The citizen’s committee seeking the authority to recall a United States Senator is carefully considering their options in the wake of an unfavorable decision by the Supreme Court of New Jersey.
RoseAnn Salanitri, head of the Committee to Recall Robert Menendez from the Office of United States Senator, informed this Examiner this morning that she is trying to arrange a meeting, at a venue to be arranged, this Tuesday evening (November 23). On the agenda for that meeting will be:
- The massive opinion of the Court, including a 77-page majority opinion and a 65-page dissent.
- Whether and when to petition for certiorari to the United States Supreme Court. Lead Counsel Andrew L. Schlafly has already told Statehouse Bureau Correspondent Peggy Ackerman that the Recall Committee has 90 days to file such a petition.
- Fundraising to pay for court costs, especially for a Supreme Court argument.
Yesterday the State’s highest court voted 4-2 to reverse an earlier Appellate Division decision and to say that the Secretary of State need not approve a Notice of Intent to recall Senator Robert Menendez (D-NJ). In so doing, the Court said that certain language in the New Jersey State Constitution, and in the Uniform Recall Election Law based upon that language, is invalid and can have no force. Specifically, while the power to recall the Governor and any elected official in New Jersey remains intact, New Jersey’s voters may not recall a United States Senator (and presumably, would not be allowed to recall a United States Congressman, either, if anyone were to try).
This is the first time in history that the Supreme Court of New Jersey has actually invalidated parts of its own Constitution. That explains part of the outrage that Justices Roberto Rivera-Soto and Helen E. Hoens expressed in their dissenting opinion.
The Star-Ledger (Newark) Editorial Board left this scathing editorial that actually repeated an argumentum ad hominem (or perhaps that should be argumentum ad feminam) concerning Salanitri’s belief “that dinosaurs and man once trod the earth at the same time.” Salanitri does host a web site (Creation Science Alive) devoted to publicizing facts relating to the origins of the earth, and life on it, that most people might not know. As of this posting, that editorial had drawn seven comments, many from commenters who felt that Salanitri’s creation beliefs were irrelevant to the legal and constitutional issues she is raising.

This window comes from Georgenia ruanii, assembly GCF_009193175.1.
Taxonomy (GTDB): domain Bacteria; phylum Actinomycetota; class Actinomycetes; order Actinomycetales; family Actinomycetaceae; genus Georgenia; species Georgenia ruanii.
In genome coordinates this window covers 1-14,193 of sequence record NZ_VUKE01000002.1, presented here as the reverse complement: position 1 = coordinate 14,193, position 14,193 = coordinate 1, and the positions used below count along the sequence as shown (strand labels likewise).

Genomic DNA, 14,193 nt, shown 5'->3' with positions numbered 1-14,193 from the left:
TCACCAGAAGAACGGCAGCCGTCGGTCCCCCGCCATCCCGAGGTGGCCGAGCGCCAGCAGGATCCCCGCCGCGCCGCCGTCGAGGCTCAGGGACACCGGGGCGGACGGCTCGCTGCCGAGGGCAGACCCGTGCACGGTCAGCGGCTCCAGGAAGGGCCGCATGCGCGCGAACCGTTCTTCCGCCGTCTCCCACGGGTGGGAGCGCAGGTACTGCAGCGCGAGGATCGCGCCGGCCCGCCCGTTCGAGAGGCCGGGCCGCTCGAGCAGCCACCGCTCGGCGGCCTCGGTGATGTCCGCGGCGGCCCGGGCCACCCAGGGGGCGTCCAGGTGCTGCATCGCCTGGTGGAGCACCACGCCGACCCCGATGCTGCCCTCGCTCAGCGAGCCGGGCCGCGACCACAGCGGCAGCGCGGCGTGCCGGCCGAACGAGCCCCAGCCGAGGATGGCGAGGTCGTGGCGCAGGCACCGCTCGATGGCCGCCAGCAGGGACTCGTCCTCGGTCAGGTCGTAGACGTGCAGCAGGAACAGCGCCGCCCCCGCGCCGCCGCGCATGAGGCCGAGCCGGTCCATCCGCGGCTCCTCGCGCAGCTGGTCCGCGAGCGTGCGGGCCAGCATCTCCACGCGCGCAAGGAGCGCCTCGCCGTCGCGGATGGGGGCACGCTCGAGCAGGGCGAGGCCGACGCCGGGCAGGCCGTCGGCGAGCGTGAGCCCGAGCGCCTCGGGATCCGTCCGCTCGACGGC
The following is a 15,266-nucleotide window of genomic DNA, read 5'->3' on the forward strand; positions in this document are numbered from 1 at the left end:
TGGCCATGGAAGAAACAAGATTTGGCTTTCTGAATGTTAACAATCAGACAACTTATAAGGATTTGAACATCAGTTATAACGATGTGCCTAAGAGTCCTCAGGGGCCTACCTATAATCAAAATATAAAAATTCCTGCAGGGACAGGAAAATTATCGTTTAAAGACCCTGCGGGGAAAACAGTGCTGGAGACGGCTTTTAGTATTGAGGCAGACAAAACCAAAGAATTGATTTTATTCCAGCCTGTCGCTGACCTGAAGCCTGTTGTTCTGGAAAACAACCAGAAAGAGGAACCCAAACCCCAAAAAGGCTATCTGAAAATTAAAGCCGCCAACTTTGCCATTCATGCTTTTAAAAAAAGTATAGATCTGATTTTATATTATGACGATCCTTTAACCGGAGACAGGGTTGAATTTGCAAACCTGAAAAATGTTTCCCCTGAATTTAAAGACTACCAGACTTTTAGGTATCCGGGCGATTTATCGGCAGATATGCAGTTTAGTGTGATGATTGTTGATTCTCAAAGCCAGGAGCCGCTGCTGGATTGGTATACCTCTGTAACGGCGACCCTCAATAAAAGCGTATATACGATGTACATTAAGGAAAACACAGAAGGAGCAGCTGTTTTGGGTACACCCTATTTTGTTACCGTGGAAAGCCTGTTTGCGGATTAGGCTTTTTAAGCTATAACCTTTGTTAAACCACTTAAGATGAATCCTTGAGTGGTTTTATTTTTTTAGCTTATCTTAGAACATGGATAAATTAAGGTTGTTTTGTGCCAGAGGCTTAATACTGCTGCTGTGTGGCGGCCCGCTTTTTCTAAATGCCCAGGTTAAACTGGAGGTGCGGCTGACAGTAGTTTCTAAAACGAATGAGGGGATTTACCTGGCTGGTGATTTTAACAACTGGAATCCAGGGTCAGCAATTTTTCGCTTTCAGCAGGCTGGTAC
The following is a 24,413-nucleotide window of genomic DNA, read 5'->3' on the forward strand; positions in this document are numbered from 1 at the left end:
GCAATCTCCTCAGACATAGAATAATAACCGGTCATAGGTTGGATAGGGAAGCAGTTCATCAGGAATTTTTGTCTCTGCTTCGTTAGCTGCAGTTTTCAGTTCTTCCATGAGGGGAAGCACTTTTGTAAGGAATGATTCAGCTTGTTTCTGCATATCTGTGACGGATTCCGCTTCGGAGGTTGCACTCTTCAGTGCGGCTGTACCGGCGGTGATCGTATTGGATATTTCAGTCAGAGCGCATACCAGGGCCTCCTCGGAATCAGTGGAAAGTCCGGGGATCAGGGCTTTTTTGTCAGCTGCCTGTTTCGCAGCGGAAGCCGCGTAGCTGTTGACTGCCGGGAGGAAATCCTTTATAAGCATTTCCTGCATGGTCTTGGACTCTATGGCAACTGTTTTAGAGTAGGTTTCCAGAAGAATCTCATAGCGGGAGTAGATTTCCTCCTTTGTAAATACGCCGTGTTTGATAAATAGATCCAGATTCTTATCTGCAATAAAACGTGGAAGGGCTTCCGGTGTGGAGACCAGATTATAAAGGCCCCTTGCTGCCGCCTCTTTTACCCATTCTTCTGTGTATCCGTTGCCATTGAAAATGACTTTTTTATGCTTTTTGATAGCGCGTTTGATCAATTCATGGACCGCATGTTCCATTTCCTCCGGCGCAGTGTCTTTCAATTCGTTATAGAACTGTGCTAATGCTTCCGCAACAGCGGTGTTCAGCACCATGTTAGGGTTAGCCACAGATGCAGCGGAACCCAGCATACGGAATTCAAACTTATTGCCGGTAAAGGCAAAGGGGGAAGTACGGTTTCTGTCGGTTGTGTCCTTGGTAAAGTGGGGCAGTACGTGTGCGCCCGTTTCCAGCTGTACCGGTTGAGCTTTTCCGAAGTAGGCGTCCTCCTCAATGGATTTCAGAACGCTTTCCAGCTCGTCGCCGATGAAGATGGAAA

A number of commenters on Peggy Ackerman’s piece suggested that the Tea Party movement sought the recall because they were disgruntled with the election results. In fact, the Uniform Recall Election Law allows voters to recall an elected official for any reason or no reason. Salanitri and Richard T. Luzzi, co-counsel to the committee, have previously told this Examiner that they initiated the recall process last year because they knew that 2010 was the year of Senate Class III, and neither Senator would be standing for re-election. Menendez will in fact stand for re-election in 2012, and Frank R. Lautenberg will so stand in 2014, barring a recurrence of his gastric lymphoma.
(A few commenters repeat the persistent canard that the Tea Party Movement has large outside corporate funding. This Examiner has found no evidence of that, and suggests that those making such statements are throwing off on the Tea Party Movement, while failing to acknowledge Hungarian billionnaire George Soros’ sponsorship of multiple organizations arrayed in opposition to the Tea Party Movement.)
Cynthia Burton of The Philadelphia Inquirer also ran a piece on the recall ruling. As of this posting, that piece had drawn two comments, both lamenting the ruling, though one asked cynically whether anyone could expect the New Jersey Supreme Court to rule in any other manner, after they had bent election law to allow Frank Lautenberg to substitute himself at the last minute for the disgraced Robert G. Torricelli in the 2002 Senate race.
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